Monday, May 19, 2008

Chicago Eats - Charlie Trotter's

The most expensive and, indeed, best dinner we experienced took place at Charlie Trotter’s. The subdued unassuming brick entrance still displayed the most amazing and colorful flowers.

When we arrived, everyone thanked us for being there from the host, to the numerous wait staff, to Charlie Trotter himself (yes, he was there and he stopped by our table to say hello!). We booked a 6 PM reservation via Open Table and they remembered that we were celebrating our anniversary (and even made sure that our menus were placed in an envelope to carry back to our hotel). A small bar welcomed us since we arrived slightly early. The host presented us with the 2 inch thick wine menu to peruse. There was an extraordinary amount to drool over. We ordered a glass of Sauvignon Blanc and focused our attention on the wine list under $75, which turned out to be quite a few. We were seated in the first dining room. A presentation table/wait staff station filled the middle of the room with dining tables surrounding it. There were no more than 10 tables. Very quiet atmosphere with tasteful décor that did not overshadow the food. The restaurant offered a Vegetable and Grand Tasting menu. And in reviewing the set menu our waitress wanted to reassure us that if we had any allergies, questions, or just any concerns about the menus items, the chefs would be more than willing to accommodate us. She said this with no pretension whatsoever, putting us totally at ease. One of the course featured lamb and they happily substituted Angus tenderloin.

We ordered a 2004 Chateau La Nerthe Chateauneuf-du-Papes for the evening (which was less expensive on Trotter’s menu than another eatery downtown). The staff decanted and poured the wine as we needed it for the entire evening. The menu itself was peppered with a few inventive features – sea water jelly with an oyster, a sumptuous slightly soft egg yolk that had been slow cooked for six hours with buttermilk basted chicken poulardes, and thyme foam with the stewed rhubarb dessert. And the service was impeccable – probably the best service I’ve had in the US and, indeed, service that would rival Parisian restaurants.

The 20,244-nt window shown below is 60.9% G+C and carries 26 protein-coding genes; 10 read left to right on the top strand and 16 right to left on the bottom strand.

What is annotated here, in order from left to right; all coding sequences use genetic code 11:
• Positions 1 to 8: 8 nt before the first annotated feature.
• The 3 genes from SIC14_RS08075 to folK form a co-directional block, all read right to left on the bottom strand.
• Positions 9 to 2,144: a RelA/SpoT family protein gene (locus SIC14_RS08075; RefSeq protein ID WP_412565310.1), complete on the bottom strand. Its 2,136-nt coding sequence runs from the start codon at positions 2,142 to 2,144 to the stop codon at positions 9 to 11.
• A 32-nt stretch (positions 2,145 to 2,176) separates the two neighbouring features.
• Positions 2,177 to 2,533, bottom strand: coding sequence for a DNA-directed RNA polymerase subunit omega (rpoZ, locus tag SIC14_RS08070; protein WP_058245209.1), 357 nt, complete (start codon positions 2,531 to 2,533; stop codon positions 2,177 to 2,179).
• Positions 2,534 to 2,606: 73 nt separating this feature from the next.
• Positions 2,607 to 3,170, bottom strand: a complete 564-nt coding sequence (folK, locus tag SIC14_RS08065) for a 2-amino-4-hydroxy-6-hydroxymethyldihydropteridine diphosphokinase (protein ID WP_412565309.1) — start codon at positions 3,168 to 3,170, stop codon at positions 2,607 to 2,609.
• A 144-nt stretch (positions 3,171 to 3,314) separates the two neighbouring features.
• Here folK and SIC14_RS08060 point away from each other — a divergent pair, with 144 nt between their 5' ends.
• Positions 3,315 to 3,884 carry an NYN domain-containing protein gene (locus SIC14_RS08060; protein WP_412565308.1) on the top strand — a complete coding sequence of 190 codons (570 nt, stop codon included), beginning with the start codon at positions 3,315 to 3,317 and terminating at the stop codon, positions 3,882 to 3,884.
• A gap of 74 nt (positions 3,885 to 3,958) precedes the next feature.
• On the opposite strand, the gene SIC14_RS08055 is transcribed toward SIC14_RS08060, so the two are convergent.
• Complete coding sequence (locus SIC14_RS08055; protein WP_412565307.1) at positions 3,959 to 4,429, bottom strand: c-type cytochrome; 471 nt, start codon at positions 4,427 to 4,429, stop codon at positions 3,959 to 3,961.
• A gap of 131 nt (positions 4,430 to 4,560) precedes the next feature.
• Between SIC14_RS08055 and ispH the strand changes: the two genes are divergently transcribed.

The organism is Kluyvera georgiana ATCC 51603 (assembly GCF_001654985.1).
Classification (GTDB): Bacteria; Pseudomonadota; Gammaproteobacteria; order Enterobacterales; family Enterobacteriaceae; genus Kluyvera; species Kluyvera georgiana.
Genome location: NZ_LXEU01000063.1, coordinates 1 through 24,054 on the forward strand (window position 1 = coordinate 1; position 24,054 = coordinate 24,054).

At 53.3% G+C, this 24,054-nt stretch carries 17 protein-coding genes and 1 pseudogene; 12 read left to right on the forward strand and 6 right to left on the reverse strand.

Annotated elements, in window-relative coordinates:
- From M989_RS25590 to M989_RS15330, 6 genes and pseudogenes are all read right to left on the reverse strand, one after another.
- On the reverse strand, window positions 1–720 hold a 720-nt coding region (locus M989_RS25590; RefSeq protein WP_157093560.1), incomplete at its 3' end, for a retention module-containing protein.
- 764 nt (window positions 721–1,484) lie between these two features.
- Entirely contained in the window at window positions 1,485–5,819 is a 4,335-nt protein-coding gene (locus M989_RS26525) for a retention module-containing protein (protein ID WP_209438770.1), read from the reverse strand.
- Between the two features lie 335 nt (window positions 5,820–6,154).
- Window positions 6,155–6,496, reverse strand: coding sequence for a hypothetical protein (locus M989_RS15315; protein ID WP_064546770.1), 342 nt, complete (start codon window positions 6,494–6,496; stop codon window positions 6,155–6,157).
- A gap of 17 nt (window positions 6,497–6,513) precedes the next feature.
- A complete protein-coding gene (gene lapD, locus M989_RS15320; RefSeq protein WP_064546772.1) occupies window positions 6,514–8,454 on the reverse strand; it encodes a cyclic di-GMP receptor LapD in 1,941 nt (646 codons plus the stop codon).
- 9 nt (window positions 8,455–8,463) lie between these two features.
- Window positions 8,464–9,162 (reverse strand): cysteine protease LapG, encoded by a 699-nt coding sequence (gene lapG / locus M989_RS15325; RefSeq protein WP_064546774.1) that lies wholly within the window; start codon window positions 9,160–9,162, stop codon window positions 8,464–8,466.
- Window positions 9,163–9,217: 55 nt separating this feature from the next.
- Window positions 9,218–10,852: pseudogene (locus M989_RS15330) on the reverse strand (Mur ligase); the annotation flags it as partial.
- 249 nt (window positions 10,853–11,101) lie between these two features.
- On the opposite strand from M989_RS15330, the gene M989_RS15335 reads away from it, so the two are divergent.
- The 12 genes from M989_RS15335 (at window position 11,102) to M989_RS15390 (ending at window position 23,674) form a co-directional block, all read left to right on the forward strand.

Of course the food was exquisite and inventive. I ate oysters and cod, which I never eat, and I wanted more. The desserts were divine. The last chef who could feed me absolutely anything was Chef Schadler at the Williamsburg Inn.

Here is what we enjoyed:

Village Bay Oyster with Sea Water and Cucumber

Four Story Hills Farm Poularde with Sesame, Thumbelina Carrot and Elephant Garlic

Steam Line Caught Maine Cod with Mussels, English Peas and Pork Cheek

Roasted Squab Breast with Hazelnut, Pearl Onion Marmalade and Cocoa Nib

Crawford Farm Lamb Loin with Tortellini, Dried Plum and Salt Baked Rutabaga (I had the Angus Beef with Blood Sausage Sauce)

Nigorizake Sorbet with Asian Pear and Jasmine Rice

Stewed Rhubarb with White Chocolate Yogurt and Coriander Shortbread

Venezuelan Chocolate Custard with Kaffir Lime, Grilled Cactus and Agavero Jelly

Indonesian Chocolate with Pine Nut and Pandan Broth


Trio of Assorted Candy including a petite Caramel-filled Chocolate Cup

What a delicious evening!


John Hendron said...

Thanks for your review of Trotter's. I wanted to go during my last visit to chicago, but never made it. Your review will inspire a return visit, I'm sure...

I did get to eat at MOTO, with their inventive, curious cuisine... I liked that... but Trotter seems much more mainstream.

Laser Hair Removal Chicago said...

Perhaps the loveliest restaurant experience I have ever had. Exquisite food and wine and perfect service. The Saturday night kitchen tour with Mrs. Trotter and a long, friendly chat with the Chef himself made it an unforgettable evening.